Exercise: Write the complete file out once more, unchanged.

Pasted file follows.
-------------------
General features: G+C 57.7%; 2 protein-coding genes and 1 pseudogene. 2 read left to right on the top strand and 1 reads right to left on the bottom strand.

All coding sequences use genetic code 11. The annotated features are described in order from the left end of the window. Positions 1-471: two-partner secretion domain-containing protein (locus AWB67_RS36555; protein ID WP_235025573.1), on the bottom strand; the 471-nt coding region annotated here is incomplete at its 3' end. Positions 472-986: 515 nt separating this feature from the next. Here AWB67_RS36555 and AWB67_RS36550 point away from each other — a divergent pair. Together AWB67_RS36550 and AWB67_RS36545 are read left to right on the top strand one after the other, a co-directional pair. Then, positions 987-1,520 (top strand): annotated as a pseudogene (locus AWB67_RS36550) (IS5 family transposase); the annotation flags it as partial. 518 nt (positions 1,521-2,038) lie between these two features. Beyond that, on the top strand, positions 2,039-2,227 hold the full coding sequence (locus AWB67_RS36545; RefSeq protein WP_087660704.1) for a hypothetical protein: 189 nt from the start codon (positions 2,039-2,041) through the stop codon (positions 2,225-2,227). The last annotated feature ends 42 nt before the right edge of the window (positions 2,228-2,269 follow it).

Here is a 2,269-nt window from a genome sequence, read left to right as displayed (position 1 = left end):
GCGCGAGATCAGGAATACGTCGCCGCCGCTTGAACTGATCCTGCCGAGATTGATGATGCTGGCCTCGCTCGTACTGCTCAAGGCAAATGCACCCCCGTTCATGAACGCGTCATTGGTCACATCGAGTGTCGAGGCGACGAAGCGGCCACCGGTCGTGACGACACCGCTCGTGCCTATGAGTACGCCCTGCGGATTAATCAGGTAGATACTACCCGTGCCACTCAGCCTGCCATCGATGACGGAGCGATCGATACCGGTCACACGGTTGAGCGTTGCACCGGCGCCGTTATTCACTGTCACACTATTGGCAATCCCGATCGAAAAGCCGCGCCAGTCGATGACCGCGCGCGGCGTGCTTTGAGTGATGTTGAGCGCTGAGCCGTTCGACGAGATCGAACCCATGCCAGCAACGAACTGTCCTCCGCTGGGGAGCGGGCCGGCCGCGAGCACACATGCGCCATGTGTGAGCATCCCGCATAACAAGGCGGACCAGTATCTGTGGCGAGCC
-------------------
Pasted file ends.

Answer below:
General features: G+C 57.7%; 2 protein-coding genes and 1 pseudogene. 2 read left to right on the top strand and 1 reads right to left on the bottom strand.

All coding sequences use genetic code 11. The annotated features are described in order from the left end of the window. Positions 1-471: two-partner secretion domain-containing protein (locus AWB67_RS36555; protein ID WP_235025573.1), on the bottom strand; the 471-nt coding region annotated here is incomplete at its 3' end. Positions 472-986: 515 nt separating this feature from the next. Here AWB67_RS36555 and AWB67_RS36550 point away from each other — a divergent pair. Together AWB67_RS36550 and AWB67_RS36545 are read left to right on the top strand one after the other, a co-directional pair. Then, positions 987-1,520 (top strand): annotated as a pseudogene (locus AWB67_RS36550) (IS5 family transposase); the annotation flags it as partial. 518 nt (positions 1,521-2,038) lie between these two features. Beyond that, on the top strand, positions 2,039-2,227 hold the full coding sequence (locus AWB67_RS36545; RefSeq protein WP_087660704.1) for a hypothetical protein: 189 nt from the start codon (positions 2,039-2,041) through the stop codon (positions 2,225-2,227). The last annotated feature ends 42 nt before the right edge of the window (positions 2,228-2,269 follow it).

Here is a 2,269-nt window from a genome sequence, read left to right as displayed (position 1 = left end):
GCGCGAGATCAGGAATACGTCGCCGCCGCTTGAACTGATCCTGCCGAGATTGATGATGCTGGCCTCGCTCGTACTGCTCAAGGCAAATGCACCCCCGTTCATGAACGCGTCATTGGTCACATCGAGTGTCGAGGCGACGAAGCGGCCACCGGTCGTGACGACACCGCTCGTGCCTATGAGTACGCCCTGCGGATTAATCAGGTAGATACTACCCGTGCCACTCAGCCTGCCATCGATGACGGAGCGATCGATACCGGTCACACGGTTGAGCGTTGCACCGGCGCCGTTATTCACTGTCACACTATTGGCAATCCCGATCGAAAAGCCGCGCCAGTCGATGACCGCGCGCGGCGTGCTTTGAGTGATGTTGAGCGCTGAGCCGTTCGACGAGATCGAACCCATGCCAGCAACGAACTGTCCTCCGCTGGGGAGCGGGCCGGCCGCGAGCACACATGCGCCATGTGTGAGCATCCCGCATAACAAGGCGGACCAGTATCTGTGGCGAGCC